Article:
If your radio leaves the internal antenna active it does not ruin your chances for success, but it does impose some limitations which you can minimize if you are aware of them. Primarily, nulling of noise and unwanted signals will not be as complete because, even if you null the noise coming from your external antenna, the radio will still be picking it up and adding it to the mix. Here are two approaches I’ve used with success.
First, if you are fighting interference from another station or electrical buzz from your surroundings, once you’ve found your target station on the portable radio, rotate it so as to minimize the interference. Or, if your radio has an attenuator or Local/Distant switch, reduce the gain until the noise goes away or is at least reduced. Now, when you supply a cleaner signal from your external antenna you will get a cleaner result. This takes longer to explain than to do, but understanding the concept is key to maximizing performance on any radio in which the internal antenna cannot be disabled.
For my tests with the Sony 2010 I used the “Local” setting to desensitize the radio enough to keep most local interference from being a problem. Then, for each station, I used the antennas “sender” or ‘coupler” unit to couple the antenna to the radio. With either of these couplers, there is a “sweet spot” where maximum signal transfer is achieved, and once found, it remains the same for all signals. The small sender of the Twin Coil is slightly more critical to locate than the large coil of the Quantum, but again, this is a one time procedure so the difference is negligible.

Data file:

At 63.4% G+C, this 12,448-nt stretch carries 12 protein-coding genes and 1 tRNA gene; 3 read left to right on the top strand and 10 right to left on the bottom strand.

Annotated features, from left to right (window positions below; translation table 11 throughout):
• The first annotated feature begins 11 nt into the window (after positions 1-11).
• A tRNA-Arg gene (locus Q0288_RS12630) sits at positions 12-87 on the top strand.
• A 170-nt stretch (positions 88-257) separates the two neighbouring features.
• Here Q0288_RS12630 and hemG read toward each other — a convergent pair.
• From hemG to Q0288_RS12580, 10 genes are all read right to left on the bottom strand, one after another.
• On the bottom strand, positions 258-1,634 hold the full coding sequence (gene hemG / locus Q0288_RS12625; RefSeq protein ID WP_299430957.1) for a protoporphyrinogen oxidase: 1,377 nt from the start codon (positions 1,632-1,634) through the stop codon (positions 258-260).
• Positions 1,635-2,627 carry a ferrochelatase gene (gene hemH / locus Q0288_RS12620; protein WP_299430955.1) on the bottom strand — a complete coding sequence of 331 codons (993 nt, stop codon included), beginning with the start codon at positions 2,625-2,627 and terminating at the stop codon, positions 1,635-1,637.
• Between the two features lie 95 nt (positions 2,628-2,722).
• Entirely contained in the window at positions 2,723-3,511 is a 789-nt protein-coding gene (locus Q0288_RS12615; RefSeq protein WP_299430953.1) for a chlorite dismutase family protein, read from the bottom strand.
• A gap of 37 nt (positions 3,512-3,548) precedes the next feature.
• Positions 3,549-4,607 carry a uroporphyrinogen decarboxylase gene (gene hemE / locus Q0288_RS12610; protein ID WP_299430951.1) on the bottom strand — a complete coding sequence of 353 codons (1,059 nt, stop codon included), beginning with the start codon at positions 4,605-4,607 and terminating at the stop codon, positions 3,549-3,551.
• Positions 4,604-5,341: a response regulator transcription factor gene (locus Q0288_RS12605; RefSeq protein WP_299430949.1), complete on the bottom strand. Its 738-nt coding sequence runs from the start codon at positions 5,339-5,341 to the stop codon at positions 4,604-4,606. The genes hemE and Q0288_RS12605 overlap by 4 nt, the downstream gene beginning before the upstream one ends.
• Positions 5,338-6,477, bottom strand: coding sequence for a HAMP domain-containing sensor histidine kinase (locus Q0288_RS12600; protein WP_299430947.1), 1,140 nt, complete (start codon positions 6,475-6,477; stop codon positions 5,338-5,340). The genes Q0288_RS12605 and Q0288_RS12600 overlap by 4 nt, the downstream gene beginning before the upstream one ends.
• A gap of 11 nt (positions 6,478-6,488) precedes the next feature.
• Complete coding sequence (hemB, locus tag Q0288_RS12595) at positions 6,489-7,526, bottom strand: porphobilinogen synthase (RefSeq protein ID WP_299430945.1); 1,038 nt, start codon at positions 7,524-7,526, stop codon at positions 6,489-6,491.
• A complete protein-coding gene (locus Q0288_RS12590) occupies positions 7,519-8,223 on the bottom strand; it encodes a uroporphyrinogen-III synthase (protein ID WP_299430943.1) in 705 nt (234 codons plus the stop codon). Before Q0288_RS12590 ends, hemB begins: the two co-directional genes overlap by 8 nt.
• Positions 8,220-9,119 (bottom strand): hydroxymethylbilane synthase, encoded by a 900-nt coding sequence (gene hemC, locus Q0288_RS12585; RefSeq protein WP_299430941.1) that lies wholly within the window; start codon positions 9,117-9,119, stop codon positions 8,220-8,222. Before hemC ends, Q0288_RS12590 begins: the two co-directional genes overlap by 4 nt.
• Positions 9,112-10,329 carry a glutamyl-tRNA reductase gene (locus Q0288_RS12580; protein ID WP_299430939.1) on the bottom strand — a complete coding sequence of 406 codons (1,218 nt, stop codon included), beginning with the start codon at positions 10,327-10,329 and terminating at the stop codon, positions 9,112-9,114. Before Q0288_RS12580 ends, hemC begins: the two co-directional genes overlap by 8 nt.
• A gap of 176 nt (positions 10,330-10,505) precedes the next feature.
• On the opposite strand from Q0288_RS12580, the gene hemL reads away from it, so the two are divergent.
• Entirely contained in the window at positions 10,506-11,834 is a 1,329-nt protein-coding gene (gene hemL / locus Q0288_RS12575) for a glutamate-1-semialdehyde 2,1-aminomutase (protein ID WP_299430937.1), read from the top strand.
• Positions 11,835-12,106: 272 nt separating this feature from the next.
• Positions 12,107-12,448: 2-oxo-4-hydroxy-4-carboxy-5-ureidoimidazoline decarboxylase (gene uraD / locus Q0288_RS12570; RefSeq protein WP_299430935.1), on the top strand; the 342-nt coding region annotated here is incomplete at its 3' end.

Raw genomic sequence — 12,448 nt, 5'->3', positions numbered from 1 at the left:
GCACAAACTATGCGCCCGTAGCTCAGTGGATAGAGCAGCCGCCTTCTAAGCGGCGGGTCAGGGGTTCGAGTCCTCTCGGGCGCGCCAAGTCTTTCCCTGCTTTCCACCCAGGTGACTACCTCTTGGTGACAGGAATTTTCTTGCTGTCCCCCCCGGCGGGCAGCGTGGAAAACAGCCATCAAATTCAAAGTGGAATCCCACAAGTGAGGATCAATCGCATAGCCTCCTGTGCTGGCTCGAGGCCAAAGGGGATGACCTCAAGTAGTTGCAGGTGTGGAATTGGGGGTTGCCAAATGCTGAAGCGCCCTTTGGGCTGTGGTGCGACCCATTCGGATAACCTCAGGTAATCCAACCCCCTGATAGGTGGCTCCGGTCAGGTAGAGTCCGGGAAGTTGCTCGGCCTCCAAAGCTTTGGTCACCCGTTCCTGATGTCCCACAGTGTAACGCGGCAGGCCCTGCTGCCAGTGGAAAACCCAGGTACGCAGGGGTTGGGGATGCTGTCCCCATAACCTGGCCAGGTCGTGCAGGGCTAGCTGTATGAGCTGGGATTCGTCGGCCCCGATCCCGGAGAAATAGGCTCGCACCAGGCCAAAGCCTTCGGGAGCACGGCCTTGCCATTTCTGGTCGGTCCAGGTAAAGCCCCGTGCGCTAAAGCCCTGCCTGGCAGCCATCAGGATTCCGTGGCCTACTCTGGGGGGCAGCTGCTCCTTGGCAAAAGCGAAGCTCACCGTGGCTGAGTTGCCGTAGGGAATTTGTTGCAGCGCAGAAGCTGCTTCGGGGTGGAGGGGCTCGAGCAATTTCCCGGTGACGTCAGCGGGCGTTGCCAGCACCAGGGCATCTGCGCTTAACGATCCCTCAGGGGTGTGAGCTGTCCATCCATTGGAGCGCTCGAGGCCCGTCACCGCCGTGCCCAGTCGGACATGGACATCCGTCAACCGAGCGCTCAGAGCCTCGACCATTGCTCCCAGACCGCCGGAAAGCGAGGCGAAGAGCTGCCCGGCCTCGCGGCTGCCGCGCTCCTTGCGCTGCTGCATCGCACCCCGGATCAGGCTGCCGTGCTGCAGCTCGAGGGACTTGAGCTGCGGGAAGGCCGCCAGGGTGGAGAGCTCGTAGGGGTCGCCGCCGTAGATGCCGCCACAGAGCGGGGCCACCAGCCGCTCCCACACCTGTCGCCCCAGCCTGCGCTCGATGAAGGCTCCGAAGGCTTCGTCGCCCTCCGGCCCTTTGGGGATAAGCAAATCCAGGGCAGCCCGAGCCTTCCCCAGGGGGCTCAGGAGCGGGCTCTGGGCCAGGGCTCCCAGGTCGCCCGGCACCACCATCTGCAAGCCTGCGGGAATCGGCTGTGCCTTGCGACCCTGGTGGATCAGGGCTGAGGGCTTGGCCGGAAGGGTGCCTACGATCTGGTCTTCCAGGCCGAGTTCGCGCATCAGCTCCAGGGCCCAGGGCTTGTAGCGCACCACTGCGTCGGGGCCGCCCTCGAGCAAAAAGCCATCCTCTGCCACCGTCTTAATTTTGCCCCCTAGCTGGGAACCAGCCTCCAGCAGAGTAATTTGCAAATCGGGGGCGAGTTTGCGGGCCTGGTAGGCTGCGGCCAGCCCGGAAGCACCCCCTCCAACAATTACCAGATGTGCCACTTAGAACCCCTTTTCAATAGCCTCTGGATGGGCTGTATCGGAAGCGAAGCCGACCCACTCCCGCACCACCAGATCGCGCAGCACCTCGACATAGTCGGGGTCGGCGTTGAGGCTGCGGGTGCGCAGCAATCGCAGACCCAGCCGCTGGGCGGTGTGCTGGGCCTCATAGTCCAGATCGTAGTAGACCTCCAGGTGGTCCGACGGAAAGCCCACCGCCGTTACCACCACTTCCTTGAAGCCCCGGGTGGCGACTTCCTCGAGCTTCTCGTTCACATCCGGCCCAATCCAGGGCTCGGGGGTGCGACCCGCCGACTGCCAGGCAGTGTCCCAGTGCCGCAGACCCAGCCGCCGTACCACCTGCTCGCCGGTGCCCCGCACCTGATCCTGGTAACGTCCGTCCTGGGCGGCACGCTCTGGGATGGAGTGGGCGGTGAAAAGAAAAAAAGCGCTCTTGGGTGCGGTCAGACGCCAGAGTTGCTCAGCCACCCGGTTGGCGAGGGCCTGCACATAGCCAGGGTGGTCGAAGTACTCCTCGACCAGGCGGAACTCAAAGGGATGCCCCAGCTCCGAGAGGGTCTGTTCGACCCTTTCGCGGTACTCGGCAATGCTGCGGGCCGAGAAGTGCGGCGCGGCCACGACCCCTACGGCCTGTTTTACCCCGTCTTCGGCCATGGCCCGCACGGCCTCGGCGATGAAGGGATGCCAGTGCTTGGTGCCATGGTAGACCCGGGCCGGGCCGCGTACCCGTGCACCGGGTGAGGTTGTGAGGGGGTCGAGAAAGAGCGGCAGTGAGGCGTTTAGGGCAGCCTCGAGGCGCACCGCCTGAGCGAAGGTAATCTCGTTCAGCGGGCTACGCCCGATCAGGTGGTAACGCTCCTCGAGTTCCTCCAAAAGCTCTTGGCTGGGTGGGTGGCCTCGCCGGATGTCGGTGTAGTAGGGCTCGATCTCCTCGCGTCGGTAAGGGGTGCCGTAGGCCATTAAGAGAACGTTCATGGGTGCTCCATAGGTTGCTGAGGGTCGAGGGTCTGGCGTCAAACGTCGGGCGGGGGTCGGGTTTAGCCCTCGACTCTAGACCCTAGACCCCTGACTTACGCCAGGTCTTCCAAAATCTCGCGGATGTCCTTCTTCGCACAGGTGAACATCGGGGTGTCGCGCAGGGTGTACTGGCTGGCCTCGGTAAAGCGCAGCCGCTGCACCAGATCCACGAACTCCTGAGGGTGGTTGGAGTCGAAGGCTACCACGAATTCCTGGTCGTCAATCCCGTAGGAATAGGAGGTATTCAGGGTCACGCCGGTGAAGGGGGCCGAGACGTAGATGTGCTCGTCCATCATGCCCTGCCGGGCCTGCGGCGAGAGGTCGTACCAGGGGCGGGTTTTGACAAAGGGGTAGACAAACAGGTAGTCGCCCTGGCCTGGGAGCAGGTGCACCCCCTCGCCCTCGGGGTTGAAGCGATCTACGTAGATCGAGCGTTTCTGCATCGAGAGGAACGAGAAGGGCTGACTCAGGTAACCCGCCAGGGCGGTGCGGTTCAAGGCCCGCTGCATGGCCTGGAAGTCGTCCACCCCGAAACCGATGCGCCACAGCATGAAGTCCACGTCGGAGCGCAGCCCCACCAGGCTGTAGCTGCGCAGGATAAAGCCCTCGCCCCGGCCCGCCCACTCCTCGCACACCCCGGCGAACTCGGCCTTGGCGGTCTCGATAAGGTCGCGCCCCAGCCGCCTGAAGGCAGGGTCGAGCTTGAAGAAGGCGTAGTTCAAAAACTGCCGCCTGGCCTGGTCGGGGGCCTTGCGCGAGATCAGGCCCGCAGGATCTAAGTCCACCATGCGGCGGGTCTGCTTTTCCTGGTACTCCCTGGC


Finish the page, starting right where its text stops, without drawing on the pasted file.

I used many of the same signals as I did for the first series of tests. Here though the differences between the two antennas were less apparent. Both antennas provided noticeably stronger and cleaner signals than the radio could pick up on its own (of course, I switched form Local to DX when testing the radio on its own internal antenna). I would describe some of the differences as night and day, with weak, noisy or interference-ridden signals cleaned up to the point of being enjoyable to listen to using either antenna. Between the two antennas there were times when the Quantum provided a marginally stronger signal level, but the listening quality was essentially the same…a difference of 1 LED on the Sony at most. In a few instances I was able to null the noise just a bit better with the Quantum than with the C.Crane but I would have to describe the differences as subtle. Later at night the superiority of the Quantum was slightly increased rendering a few signals more clearly than the Twin Coil and I suspect that given more time I would find more instances where the Quantum’s increased control flexibility would prove to be even more valuable.